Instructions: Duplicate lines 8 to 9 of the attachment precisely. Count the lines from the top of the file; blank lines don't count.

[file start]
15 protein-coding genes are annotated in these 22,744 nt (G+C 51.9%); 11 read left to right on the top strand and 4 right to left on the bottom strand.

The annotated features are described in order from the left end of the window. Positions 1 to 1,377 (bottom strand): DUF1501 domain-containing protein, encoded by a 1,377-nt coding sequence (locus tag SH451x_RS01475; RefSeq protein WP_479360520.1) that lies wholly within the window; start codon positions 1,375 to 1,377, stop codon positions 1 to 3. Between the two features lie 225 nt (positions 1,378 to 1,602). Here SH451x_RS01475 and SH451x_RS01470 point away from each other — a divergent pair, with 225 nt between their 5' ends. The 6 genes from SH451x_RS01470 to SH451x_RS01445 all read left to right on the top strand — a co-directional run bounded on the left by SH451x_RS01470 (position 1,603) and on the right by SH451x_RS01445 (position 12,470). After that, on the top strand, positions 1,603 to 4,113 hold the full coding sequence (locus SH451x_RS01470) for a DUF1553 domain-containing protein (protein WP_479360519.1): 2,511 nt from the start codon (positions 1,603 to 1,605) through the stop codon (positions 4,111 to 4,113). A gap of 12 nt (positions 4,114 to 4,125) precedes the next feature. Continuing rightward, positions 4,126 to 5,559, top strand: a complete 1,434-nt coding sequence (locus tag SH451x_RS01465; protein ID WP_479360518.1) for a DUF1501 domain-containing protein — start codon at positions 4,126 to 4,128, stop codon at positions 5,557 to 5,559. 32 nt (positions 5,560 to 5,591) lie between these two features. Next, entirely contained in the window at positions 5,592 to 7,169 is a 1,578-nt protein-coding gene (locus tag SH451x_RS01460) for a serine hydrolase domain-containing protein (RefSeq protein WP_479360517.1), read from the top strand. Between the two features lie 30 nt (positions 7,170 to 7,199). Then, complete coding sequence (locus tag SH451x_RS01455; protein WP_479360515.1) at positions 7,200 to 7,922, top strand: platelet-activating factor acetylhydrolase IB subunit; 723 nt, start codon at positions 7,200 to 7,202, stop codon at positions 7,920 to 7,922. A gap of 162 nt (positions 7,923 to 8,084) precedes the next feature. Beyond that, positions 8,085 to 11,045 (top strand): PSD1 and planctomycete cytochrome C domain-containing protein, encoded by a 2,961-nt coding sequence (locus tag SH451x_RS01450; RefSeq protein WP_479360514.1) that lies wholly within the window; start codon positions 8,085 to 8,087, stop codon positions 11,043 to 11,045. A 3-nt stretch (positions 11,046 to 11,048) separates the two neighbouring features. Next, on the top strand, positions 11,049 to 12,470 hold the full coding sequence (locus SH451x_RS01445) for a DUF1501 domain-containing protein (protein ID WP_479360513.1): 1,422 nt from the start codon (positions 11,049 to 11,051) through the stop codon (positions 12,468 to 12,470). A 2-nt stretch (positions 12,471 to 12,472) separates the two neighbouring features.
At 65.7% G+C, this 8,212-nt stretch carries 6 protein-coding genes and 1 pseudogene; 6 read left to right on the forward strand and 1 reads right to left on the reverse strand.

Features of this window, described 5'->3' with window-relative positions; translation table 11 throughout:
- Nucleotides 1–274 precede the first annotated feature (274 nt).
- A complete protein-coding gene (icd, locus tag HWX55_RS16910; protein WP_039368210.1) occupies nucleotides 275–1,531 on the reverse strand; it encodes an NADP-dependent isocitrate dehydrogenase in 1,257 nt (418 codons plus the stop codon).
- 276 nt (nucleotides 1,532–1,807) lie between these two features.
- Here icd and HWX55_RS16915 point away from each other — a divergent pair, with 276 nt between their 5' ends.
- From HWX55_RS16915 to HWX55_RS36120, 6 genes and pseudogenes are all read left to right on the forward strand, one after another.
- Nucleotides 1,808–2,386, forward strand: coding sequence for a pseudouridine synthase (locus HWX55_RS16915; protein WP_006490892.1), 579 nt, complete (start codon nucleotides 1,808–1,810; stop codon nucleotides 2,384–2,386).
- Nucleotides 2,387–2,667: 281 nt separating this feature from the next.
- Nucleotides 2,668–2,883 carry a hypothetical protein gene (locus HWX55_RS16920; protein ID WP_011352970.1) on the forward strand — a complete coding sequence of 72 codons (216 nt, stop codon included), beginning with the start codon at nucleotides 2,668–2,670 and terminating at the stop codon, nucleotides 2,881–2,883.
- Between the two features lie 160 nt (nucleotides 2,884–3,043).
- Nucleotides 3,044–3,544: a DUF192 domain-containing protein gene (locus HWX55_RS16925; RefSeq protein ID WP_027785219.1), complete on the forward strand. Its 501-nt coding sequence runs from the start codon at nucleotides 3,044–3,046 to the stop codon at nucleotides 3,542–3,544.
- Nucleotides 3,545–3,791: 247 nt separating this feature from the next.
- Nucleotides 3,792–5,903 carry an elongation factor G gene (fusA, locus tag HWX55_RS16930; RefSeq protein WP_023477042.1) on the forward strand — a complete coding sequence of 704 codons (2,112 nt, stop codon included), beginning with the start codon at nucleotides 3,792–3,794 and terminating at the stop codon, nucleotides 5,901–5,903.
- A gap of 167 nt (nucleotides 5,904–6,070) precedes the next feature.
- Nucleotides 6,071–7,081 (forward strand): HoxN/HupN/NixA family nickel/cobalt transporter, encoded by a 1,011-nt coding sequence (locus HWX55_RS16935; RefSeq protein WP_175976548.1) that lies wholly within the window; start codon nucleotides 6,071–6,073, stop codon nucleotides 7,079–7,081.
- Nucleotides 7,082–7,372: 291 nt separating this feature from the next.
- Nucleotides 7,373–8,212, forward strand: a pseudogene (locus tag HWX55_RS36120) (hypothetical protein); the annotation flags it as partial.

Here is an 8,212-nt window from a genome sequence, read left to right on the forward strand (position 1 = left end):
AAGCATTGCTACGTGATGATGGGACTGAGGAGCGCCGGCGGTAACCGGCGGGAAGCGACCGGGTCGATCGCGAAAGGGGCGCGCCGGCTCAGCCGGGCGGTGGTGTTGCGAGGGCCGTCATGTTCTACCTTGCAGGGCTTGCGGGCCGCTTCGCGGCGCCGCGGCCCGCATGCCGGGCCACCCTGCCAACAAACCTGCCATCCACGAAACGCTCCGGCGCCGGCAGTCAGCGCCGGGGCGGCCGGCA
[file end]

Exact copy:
- Here icd and HWX55_RS16915 point away from each other — a divergent pair, with 276 nt between their 5' ends.
- From HWX55_RS16915 to HWX55_RS36120, 6 genes and pseudogenes are all read left to right on the forward strand, one after another.